At the time vs at that time

  • You little ripper!

    Senior Member
    Australian English
    I don't feel that the phrases are completely interchangeable. For example you say "At the time of Christ's birth". You don't say "At that time of Christ's birth". Also "At that time of year" not "at the time of year", unless you are going to continue the sentence as in "at the time of year he normally goes on holiday".
     

    elroy

    Moderator: EHL, Arabic, Hebrew, German(-Spanish)
    US English, Palestinian Arabic bilingual
    Could you give example sentences in which you doubt their interchangeability?
     

    panjandrum

    Lapsed Moderator
    English-Ireland (top end)
    It is difficult to comment on what actually happened 2000 years ago because at that time there were no video phones to capture images of the event.
    I don't think at the time would work in that sentence.
     

    moodywop

    Banned
    Italian - Italy
    Many thanks to you all for your replies. I realize now that I should have provided more context/examples as elroy has suggested.

    An American member in the Italian forum has just asked how to say "at the time" in Italian.

    We do have a word (allora) which can be used in all situations:

    (proprio allora - at that precise time) the police arrived

    (allora = back then? at the/that time? in those days?) I used to have long hair

    The film Gladiator is full of anachronisms. (Allora - At the/that time?) there were no.....

    However we also have words that can only be used in specific contexts so unless we are clear about the use of at the/that time we cannot be of much help to the forera who asked the question.

    Thanks
    Carlo
     

    marsius

    New Member
    Korean
    'At that time' is been using by Americans and 'At the time' is for British people.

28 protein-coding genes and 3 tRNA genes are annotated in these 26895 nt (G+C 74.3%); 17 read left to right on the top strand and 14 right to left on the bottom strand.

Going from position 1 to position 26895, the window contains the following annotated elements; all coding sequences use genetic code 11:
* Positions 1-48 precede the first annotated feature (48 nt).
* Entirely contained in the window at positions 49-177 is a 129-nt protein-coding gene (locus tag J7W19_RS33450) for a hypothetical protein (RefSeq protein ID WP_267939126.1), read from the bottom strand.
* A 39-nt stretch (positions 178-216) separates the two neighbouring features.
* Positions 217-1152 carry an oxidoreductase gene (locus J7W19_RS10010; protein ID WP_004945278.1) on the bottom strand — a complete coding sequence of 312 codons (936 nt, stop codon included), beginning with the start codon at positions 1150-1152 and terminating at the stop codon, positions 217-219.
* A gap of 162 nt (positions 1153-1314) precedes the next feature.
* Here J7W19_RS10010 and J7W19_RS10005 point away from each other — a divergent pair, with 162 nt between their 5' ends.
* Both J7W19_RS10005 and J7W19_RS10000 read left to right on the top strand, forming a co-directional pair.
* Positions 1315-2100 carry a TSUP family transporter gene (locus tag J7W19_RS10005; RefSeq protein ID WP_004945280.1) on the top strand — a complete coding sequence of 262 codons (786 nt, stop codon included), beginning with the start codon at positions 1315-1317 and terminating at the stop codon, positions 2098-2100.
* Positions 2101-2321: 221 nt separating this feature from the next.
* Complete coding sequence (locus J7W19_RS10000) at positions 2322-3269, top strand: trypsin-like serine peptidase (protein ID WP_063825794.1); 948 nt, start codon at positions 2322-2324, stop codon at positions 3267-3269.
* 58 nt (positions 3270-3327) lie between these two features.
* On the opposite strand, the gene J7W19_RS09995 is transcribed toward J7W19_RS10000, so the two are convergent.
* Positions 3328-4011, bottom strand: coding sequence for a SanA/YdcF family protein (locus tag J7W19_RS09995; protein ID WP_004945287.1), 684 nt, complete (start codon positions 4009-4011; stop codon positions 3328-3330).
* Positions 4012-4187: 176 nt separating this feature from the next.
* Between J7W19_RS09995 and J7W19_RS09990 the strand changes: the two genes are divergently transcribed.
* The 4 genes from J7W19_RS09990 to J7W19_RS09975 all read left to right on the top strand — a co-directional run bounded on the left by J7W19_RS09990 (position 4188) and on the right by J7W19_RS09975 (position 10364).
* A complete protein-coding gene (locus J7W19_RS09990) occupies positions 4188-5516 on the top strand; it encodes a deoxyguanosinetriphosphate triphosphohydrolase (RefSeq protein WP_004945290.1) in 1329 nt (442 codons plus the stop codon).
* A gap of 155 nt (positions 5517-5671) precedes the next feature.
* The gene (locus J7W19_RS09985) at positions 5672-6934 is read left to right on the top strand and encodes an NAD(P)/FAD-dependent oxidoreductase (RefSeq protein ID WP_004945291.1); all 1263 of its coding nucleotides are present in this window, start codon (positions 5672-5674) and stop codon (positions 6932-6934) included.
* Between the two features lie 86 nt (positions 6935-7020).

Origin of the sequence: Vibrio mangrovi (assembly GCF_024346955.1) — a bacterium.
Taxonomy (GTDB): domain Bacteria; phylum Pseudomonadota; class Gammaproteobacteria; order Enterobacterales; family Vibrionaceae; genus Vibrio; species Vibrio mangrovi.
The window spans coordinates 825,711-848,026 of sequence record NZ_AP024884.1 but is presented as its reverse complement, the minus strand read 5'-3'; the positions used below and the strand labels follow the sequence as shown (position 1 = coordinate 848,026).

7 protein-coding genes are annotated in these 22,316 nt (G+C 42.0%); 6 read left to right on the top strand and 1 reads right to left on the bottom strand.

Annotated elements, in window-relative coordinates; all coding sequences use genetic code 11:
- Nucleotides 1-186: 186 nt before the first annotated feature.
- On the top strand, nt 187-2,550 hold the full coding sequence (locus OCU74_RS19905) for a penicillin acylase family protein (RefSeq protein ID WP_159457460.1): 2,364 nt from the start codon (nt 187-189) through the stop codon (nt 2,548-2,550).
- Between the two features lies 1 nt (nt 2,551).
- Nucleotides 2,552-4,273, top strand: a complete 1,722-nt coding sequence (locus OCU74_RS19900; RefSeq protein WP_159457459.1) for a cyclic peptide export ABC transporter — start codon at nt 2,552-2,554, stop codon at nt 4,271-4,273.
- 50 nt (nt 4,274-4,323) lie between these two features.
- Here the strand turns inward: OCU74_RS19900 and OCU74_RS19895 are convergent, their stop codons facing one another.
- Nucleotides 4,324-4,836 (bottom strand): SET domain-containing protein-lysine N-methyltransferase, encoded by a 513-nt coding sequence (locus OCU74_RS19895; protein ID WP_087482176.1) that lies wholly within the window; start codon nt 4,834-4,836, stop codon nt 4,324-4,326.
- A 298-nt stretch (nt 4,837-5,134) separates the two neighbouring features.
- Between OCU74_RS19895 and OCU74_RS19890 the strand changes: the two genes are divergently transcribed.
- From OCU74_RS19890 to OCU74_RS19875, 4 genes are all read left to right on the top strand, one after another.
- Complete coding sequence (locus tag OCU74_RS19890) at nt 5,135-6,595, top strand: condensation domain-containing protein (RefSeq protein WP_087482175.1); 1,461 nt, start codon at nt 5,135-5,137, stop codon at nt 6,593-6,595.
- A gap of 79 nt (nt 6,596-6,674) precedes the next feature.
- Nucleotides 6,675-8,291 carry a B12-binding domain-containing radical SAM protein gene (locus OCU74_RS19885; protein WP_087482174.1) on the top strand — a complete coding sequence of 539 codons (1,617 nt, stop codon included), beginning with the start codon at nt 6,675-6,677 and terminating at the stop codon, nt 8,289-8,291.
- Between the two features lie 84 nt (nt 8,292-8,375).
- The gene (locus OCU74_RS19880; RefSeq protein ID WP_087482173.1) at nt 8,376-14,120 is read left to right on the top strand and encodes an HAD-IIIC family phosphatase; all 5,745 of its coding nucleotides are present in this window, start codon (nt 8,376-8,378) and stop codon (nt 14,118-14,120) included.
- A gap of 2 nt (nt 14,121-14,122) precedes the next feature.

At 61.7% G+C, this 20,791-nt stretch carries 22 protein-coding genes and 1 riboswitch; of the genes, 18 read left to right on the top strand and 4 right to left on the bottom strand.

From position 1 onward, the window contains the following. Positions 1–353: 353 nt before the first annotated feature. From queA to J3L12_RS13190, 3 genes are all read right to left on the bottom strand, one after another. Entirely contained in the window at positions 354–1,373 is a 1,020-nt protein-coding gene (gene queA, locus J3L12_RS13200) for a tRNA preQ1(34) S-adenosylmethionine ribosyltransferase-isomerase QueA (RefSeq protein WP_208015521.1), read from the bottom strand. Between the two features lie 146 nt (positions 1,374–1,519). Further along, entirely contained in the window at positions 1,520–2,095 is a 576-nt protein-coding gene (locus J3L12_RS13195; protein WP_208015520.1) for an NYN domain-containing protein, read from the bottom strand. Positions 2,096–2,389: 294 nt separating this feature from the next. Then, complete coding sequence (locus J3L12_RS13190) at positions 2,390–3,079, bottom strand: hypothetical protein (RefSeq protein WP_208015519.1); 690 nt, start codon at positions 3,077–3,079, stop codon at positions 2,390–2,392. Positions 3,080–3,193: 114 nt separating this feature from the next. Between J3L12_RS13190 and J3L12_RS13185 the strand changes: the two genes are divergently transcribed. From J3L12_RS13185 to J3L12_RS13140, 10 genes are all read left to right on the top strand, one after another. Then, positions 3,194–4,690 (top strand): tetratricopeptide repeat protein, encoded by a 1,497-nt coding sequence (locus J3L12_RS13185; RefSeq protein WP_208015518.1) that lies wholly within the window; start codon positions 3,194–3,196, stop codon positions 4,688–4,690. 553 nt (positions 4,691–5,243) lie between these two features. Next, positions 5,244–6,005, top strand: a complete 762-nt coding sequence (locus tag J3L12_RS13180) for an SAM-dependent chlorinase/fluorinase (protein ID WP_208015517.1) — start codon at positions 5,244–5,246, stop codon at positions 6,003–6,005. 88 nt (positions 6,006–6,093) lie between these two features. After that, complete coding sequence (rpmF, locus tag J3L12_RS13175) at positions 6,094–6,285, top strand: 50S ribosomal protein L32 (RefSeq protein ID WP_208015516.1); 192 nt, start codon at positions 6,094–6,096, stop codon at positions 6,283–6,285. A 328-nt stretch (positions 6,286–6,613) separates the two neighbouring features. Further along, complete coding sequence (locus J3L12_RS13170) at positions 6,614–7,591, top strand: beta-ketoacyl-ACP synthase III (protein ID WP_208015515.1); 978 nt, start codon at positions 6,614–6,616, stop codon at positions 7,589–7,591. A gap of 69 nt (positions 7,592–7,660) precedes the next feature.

I've got a friend from Britain and he told me about it. He's never used at that time in his life.
     

    Lackswords

    New Member
    Chinese (Dialect: Cantonese)
    A friend wrote me "I found the album just now and reviewed the picture taken in 2009. He was very lovely….."

    I am curious and want to ask her "Did you find him lovely at the time? ...".

    Kindly advise whether it is 'at the time' or 'at that time' or both will work. It seems to me that as a specific time - 2009 - was mentioned, 'at the time' could be used.

    Thank you.
     

    Cagey

    post mod (English Only / Latin)
    English - US
    Your use of "at the time" is correct and very idiomatic.

    You are right: "at that time" would also work, but it wouldn't be quite as idiomatic, in my opinion.
     
    Last edited:

    Lackswords

    New Member
    Chinese (Dialect: Cantonese)
    Thank you. Just found the most probable meaning of 'idiomatic' here - "That's the way native speakers say it." :p

    And from there, I guess whether a specific time was mentioned is less crucial, i.e. I could also use 'at the time' even if my friend wrote "I ... reviewed the picture taken in the past ...".
     

    Cagey

    post mod (English Only / Latin)
    English - US